Kevin Rudd was endlessly derided for being unable to make a decision - he prevaricated, going back and forth, and in the end got nothing done. If you believe the accounts drifting out of the Labor party, that (along with his vicious temper) was the biggest reason for the disaster that was his government.
Andrew Clennell makes a similar, but curious criticism of O'Farrell in his piece published yesterday.
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It's certainly true that O'Farrell has been gifted a great deal of power. He has a opposition not only reduced to a rump (not so much as QLD Labor, but that's a topic for another blog) but nonetheless an opposition short on not just members but no doubt staff and back-room numbers as well.
He has a margin that will, barring disaster, be all but insurmountable for Labour in 2015. He has a public who seem to be so in love with him that scandal and missteps barely budge the polls. He has, much as I abhor the term, a mandate to do pretty much whatever the heck he wants.
But how is that power best exercised? Some, including it would seem Clennell, would have him fly headfirst into a hurricane of developments and changes.
Rather, his approach has been a cautious one - low-key, even. There have been a few wrong turns, but O'Farrell's government has for the most part busied itself keeping promises and getting things heading in (what they suppose is) the right direction.
Many matters are, however, not a binary question. Should we be investing in infrastructure? Sure.
How much? When? Where? Which project first? These are political questions, at their heart - any infrastructure will help different groups unevenly, and for every project you have to say yes to there are many more that get a no.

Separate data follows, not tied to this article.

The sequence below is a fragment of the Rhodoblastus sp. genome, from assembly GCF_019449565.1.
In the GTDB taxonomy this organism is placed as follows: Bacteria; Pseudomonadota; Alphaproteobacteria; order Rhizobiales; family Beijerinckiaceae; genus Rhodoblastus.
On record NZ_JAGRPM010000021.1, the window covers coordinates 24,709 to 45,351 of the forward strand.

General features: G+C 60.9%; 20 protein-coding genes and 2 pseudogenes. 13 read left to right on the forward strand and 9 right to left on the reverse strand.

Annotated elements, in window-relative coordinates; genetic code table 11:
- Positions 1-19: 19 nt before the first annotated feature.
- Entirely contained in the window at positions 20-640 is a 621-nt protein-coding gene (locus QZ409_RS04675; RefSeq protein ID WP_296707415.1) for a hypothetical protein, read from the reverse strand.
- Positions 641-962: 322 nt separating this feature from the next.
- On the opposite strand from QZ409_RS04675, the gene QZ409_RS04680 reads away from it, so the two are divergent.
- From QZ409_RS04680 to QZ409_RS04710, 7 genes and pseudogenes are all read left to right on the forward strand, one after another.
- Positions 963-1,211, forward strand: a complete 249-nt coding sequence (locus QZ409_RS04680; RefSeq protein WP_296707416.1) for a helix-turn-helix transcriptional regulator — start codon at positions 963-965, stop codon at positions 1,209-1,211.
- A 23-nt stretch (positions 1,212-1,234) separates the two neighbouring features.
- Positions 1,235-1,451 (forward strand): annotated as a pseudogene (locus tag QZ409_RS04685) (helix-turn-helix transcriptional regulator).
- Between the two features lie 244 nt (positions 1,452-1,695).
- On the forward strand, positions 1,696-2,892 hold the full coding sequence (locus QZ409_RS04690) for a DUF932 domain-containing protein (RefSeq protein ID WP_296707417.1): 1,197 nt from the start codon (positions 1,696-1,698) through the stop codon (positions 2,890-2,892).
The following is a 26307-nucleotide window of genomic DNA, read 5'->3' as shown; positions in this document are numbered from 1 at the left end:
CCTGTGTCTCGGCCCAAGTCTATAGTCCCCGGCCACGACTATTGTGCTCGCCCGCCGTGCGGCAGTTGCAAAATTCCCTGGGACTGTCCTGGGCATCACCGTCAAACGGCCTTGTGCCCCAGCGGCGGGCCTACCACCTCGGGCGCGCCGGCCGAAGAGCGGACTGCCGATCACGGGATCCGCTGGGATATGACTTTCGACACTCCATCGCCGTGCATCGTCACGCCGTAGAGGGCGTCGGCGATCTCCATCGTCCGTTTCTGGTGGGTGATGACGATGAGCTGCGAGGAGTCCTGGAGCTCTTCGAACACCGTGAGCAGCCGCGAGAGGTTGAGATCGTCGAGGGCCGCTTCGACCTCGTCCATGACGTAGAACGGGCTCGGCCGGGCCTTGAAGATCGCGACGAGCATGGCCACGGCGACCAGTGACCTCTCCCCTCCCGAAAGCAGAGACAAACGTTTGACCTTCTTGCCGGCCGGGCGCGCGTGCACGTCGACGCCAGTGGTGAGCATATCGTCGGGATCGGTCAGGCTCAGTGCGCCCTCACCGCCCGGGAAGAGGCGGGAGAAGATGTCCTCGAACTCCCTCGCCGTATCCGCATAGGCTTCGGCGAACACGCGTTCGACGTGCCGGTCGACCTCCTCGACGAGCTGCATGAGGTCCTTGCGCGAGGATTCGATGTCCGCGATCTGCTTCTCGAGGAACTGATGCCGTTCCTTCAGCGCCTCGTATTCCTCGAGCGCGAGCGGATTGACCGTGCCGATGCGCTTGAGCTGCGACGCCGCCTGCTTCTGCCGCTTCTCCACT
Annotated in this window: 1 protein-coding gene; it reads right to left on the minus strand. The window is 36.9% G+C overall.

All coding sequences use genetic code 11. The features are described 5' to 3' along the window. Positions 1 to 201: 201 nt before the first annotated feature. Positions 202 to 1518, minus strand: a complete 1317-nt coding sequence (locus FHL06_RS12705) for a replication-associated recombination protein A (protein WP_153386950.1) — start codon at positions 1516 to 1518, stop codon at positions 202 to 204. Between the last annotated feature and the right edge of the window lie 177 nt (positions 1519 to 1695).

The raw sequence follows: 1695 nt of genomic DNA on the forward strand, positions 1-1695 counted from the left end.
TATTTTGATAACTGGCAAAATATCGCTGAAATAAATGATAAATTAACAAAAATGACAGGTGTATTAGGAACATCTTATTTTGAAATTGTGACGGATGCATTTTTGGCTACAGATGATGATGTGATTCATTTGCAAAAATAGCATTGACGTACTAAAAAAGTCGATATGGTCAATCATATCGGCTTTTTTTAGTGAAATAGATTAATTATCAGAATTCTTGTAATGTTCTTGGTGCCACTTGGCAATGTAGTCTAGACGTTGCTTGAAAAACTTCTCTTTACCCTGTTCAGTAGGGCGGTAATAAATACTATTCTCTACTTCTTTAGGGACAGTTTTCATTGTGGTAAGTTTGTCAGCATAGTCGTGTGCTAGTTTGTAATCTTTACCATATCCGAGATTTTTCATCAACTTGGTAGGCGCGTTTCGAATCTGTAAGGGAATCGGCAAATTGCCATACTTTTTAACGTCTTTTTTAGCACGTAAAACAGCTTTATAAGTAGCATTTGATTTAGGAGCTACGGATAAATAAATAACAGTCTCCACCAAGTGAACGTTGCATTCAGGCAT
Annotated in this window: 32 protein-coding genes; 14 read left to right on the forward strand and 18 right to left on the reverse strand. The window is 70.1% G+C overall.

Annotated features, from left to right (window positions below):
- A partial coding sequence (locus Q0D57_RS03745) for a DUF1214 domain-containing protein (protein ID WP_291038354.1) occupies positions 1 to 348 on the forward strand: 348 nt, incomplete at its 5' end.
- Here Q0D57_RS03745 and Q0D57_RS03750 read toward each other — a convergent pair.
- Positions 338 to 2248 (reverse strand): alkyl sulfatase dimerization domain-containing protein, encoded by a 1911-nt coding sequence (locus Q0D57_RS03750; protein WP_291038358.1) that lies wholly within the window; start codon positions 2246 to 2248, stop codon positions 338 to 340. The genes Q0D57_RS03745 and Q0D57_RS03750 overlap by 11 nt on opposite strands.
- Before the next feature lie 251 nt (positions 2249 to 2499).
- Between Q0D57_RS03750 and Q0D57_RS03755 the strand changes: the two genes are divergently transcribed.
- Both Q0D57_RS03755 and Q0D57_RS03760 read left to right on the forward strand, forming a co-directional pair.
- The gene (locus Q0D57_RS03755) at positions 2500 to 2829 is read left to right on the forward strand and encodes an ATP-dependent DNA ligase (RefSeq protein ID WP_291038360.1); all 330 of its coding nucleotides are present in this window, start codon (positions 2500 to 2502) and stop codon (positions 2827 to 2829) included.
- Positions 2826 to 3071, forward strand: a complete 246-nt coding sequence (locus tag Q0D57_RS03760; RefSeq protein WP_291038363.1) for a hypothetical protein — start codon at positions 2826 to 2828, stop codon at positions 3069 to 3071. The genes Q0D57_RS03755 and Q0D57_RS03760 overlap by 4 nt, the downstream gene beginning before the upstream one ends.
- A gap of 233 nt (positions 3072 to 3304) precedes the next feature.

They are also complex questions - it is easy to pander, and to favour your marginal seats or sensitive demographics, as Labor did for many years.
What O'Farrell is at least purporting to do is to rise above the political and focus on policy - that often wished for beacon of good policy over good politics.
Essentially, what I'm wondering is whether this focus on inquiries is trying to make good policy good politics as well.
I think we can assume, for present purposes, that an inquiry will find the policy that is best for the state, rather than the policy that is most expedient politically. Any inquiry rests on some assumptions, but nonetheless I'll back a Commissioner or the like over a politician intent on being reelected any day of the week.
Clennelll criticises O'Farrell, suggesting that he is incapable of making a decision.
It seems that the Tele would rather he just did something, or, even better, did what they would have him do (such as sell off the power generators, notwithstanding the recommendation from the Tamberlin Report).
For me, the real test isn't the number of inquiries he refers matters to - rather, it will be his reaction when they report back.
Will the reports sit on his desk for months as he prevaricates? Will he ignore the reports if they are politically inexpedient? Or will he take action, safe in the knowledge that a non-political recommendation has been received?
Clennell would call it reticence. I don't agree - he's taking decisions that Labor made only on political grounds, and he is letting policy wonks make them.
I don't know about you, but there is no way I would rather see him use his power than that.